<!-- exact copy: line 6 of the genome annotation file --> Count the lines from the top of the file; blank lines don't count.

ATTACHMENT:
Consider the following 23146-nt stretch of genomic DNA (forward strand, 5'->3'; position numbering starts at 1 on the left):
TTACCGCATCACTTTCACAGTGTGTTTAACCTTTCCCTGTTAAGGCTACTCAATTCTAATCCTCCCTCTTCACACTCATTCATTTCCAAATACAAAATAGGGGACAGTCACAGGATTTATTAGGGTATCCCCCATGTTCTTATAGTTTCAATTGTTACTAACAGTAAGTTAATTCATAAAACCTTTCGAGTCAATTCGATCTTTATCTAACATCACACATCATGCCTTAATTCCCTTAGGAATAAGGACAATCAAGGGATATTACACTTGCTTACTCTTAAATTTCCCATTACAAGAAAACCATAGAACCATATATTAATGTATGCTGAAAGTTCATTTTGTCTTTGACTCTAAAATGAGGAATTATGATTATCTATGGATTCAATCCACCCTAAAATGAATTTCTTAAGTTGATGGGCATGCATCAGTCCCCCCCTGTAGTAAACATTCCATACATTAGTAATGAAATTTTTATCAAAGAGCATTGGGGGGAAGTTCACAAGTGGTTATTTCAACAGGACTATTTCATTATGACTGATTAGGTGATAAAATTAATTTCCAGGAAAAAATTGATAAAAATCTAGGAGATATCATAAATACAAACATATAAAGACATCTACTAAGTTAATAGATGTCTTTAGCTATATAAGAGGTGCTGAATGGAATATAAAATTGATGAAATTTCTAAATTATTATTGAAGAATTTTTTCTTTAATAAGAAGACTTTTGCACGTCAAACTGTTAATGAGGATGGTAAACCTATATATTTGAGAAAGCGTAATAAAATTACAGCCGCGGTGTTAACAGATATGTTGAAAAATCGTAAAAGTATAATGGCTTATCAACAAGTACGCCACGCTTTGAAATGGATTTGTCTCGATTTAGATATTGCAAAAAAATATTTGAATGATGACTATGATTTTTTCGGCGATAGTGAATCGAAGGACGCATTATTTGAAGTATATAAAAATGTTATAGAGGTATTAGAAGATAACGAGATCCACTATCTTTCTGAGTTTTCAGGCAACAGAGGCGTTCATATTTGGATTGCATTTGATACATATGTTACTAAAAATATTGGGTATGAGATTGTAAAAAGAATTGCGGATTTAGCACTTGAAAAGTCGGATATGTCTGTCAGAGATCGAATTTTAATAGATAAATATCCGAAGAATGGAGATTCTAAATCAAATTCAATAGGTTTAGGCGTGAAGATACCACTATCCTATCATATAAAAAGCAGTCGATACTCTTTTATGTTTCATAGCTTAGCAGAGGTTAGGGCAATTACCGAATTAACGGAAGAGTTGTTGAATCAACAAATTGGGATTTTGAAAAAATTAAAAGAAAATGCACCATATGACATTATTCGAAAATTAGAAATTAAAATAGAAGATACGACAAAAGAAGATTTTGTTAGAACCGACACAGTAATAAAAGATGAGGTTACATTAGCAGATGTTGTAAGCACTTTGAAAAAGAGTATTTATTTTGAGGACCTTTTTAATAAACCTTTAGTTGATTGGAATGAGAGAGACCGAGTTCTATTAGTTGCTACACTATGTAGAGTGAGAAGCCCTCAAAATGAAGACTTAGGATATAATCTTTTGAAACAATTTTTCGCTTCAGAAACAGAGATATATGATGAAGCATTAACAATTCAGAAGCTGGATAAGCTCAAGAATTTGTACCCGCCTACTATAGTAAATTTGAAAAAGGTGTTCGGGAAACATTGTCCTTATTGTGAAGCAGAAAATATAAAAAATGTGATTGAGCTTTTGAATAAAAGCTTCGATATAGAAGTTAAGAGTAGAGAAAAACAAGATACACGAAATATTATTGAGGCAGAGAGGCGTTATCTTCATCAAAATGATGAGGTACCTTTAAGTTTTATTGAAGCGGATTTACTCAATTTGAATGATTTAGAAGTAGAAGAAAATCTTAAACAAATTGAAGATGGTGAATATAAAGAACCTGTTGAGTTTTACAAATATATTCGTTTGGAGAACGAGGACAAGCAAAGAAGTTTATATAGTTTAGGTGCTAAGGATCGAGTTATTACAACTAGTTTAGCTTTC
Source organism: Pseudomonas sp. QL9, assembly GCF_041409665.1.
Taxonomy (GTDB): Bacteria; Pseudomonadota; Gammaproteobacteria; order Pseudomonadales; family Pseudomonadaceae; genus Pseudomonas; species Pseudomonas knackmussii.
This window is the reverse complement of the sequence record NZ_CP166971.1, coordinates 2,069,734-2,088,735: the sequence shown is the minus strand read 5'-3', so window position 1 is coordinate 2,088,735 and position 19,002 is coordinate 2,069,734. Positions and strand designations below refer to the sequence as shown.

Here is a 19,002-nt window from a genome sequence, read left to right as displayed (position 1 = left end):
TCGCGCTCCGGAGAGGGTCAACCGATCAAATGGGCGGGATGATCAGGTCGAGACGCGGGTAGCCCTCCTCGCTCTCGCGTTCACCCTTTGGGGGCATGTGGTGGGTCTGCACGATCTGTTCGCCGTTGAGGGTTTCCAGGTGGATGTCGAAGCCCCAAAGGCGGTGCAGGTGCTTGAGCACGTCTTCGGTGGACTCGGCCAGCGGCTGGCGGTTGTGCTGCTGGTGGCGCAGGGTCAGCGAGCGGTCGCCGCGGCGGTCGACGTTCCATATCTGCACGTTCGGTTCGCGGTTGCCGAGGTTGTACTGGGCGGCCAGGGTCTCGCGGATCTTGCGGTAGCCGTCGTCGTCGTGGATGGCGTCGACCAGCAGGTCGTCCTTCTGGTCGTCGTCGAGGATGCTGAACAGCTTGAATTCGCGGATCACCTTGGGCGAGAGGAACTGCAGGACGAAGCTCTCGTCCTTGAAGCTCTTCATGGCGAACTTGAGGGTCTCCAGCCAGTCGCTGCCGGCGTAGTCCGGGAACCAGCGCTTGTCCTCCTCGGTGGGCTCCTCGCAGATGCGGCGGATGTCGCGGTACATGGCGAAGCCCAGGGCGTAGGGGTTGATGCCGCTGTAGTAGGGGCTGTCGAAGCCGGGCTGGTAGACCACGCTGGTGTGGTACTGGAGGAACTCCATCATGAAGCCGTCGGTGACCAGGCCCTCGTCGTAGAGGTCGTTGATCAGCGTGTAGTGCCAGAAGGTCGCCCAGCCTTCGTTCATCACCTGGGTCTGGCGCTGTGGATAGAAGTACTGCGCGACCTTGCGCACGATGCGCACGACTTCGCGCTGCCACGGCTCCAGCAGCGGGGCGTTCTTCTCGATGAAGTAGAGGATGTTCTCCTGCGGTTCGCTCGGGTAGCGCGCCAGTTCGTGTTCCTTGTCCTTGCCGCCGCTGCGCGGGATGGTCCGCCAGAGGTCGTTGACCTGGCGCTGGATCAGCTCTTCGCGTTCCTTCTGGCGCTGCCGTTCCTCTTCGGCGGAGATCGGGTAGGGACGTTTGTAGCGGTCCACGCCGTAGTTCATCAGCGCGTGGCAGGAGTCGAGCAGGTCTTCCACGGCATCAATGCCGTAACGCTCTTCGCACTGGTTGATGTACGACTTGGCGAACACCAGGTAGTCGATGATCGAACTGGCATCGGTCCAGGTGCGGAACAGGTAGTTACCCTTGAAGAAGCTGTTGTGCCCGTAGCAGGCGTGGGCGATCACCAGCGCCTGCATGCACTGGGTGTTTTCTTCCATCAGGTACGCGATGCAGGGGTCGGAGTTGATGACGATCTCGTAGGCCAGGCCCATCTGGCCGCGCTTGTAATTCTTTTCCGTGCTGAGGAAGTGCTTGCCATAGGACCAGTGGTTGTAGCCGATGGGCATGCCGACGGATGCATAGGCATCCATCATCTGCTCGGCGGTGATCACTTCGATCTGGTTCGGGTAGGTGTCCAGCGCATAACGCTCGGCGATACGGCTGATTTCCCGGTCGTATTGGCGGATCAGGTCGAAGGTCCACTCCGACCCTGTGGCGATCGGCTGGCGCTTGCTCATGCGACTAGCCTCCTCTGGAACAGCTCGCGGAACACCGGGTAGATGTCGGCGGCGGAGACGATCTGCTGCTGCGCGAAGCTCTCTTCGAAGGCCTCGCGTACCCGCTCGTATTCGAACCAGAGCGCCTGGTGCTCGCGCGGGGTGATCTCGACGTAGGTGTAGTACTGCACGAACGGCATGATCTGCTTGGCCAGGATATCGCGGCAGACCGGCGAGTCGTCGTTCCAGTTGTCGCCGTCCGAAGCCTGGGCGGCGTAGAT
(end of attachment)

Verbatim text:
Here is a 19,002-nt window from a genome sequence, read left to right as displayed (position 1 = left end):